Some of the objects found in the Thames were high-quality, valuable possessions that would not have been lightly thrown away. We believe that many were deliberately placed into the water, sacrifices in search of divine aid. Just as the river marks the boundary between land and water, many cultures from prehistory to the modern day have seen them as separating the physical and spiritual worlds.
This copper-alloy sword is one of 180 Bronze Age blades in the museum’s collection. Around half come from the Thames in west London. This cluster of findspots may reflect changing places of deposition, perhaps in response to way that the reach of the tides have moved along the river over the ages. Today the Thames is tidal up to Teddington Lock, but this has fluctuated through time due to environmental factors. Changing water levels would have had a huge impact on riverside communities. Could these bladed weapons represent a spiritual way of ‘fighting’ back the waters?
These sacred objects were found on the foreshore at Bermondsey, and show that the river Thames still has a role in religious rituals today. These are a metal statuette of the Hindu god Vishnu and three ceramic Diwali lamps.
There are seven sacred rivers the Hindu faith. In 1970 the Thames was blessed to become another sacred river. This means that it can be used for various religious rites. Many small objects relating to Hinduism have been discovered on the Thames foreshore. This statue depicts Vishnu, the preserver and protector of the universe. The River Ganges is said to flow from the toe of Vishnu.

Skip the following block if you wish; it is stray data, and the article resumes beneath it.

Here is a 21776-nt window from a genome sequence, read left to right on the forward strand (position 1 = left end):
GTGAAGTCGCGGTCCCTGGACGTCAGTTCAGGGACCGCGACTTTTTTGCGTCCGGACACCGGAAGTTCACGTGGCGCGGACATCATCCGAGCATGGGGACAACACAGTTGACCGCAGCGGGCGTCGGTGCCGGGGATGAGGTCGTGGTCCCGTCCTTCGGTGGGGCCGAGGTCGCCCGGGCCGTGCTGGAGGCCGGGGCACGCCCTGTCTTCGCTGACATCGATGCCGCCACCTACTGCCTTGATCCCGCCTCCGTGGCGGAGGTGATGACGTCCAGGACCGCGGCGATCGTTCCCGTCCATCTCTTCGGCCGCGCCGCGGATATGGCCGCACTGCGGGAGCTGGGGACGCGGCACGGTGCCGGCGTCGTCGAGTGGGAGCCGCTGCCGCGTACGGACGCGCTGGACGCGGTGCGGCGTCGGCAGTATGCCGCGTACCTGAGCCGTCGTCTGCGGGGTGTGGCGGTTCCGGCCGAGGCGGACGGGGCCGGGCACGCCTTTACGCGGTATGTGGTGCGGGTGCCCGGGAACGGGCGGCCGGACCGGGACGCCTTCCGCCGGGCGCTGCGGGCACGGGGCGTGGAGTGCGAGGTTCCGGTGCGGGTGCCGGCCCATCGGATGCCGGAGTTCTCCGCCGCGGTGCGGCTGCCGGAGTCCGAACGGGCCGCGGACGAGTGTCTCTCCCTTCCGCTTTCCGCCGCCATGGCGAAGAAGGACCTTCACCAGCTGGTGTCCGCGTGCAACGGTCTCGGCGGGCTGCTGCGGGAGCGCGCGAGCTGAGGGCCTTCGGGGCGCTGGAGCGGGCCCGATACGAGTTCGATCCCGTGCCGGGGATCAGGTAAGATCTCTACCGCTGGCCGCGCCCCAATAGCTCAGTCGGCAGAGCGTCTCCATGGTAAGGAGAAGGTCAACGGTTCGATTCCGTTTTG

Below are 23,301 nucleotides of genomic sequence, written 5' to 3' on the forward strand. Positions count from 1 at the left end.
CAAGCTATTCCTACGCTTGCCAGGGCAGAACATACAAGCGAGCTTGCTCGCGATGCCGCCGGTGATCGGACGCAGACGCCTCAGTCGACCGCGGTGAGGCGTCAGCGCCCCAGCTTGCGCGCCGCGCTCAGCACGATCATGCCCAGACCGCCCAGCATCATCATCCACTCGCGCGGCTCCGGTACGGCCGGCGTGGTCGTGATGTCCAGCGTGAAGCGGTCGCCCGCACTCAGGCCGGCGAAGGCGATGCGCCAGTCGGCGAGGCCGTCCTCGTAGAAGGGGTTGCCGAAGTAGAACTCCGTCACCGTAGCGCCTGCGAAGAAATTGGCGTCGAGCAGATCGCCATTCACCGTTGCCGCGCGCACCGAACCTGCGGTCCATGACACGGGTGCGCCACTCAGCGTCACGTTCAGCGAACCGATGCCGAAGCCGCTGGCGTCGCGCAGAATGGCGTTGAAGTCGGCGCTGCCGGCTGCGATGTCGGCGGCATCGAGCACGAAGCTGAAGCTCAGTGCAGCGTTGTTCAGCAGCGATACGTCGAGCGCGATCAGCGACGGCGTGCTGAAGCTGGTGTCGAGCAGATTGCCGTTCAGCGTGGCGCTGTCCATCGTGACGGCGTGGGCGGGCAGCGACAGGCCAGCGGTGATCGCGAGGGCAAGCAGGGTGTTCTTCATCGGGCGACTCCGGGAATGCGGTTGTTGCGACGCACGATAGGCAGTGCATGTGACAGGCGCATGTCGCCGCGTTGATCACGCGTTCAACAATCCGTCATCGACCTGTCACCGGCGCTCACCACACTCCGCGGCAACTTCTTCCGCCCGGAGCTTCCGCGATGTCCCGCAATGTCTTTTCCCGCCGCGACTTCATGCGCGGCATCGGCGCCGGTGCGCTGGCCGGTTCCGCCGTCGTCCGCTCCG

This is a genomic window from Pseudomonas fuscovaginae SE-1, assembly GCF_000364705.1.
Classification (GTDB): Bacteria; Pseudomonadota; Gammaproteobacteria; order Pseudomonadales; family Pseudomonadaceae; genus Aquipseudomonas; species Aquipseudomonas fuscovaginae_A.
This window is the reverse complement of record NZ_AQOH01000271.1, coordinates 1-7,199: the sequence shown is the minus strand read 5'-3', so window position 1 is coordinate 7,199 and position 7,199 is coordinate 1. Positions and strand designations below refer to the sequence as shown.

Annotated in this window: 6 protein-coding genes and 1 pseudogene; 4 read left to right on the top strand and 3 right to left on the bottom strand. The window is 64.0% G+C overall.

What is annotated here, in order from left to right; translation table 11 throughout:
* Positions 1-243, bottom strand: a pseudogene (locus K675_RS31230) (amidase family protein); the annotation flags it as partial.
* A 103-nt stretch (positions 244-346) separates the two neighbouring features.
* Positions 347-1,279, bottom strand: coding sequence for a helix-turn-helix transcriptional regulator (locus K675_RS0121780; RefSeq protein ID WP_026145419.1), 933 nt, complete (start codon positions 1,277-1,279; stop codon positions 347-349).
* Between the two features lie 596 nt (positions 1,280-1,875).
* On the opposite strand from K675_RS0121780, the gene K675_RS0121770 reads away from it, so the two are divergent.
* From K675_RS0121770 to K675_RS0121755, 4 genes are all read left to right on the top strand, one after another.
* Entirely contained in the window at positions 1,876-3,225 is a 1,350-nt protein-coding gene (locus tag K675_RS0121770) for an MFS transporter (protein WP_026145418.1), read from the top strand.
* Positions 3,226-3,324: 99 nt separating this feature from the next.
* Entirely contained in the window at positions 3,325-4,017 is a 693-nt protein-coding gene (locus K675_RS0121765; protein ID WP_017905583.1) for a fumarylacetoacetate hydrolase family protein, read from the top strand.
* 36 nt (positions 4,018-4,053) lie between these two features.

The three lamps were used during Diwali, the Hindu festival of light. They would have been filled with vegetable oil or ghee with a cotton wick and used to light boundaries and entrances to houses. Lamps are also used during Hindu rituals around death. After use, these religious objects should be disposed of appropriately: this includes deposition into a sacred river.
This river egg was discovered by a mudlark searching the Thames foreshore for historic objects. It was one of several that have been found on the banks of the Thames since 2012. These eggs were a mystery, each one stamped with a unique number and ‘London’ this egg has the number ‘2664’. It is hollow and appears to be empty.
Research revealed the story behind these ceramic eggs. The anonymous artist, known as Anon, created 5,000 stoneware eggs in 2012. The eggs were fired in a wood-fired kiln. Stoneware has a speckled appearance and adds to the realistic appearance of these eggs. The eggs were made in a variety of sizes and reportedly some had another object placed inside. Once fired, the artist laid the eggs out in the shape of the Thames on the South Downs, Sussex. The final stage of the artistic installation involved placing the eggs into the Thames on Easter weekend 6-9 April 2012.
Gradually the mudlarks and other visitors to the Thames foreshore found these eggs and reported them to the Portable Antiquities Scheme (PAS) at the Museum of London. The PAS works alongside the Port of London to support the permit system which requires anyone searching the foreshore to report their historic finds. The most fascinating aspect of this discovery was plotting the distance the eggs travelled with the tide; this example was found in Erith and was gifted to the Museum by the finder in 2013.
These objects were displayed in the Secret Rivers exhibition, which closed in October 2019.
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Michael Takeo Magruder discusses working with the museum and its Curating London initiative to create Data Flow (River Lea), a new artwork in Secret Rivers at Museum of London Docklands.
Secret Rivers curator, Tom Ardill, charts his journey along the course of the Tyburn river from Hampstead, through central London and on to the River Thames.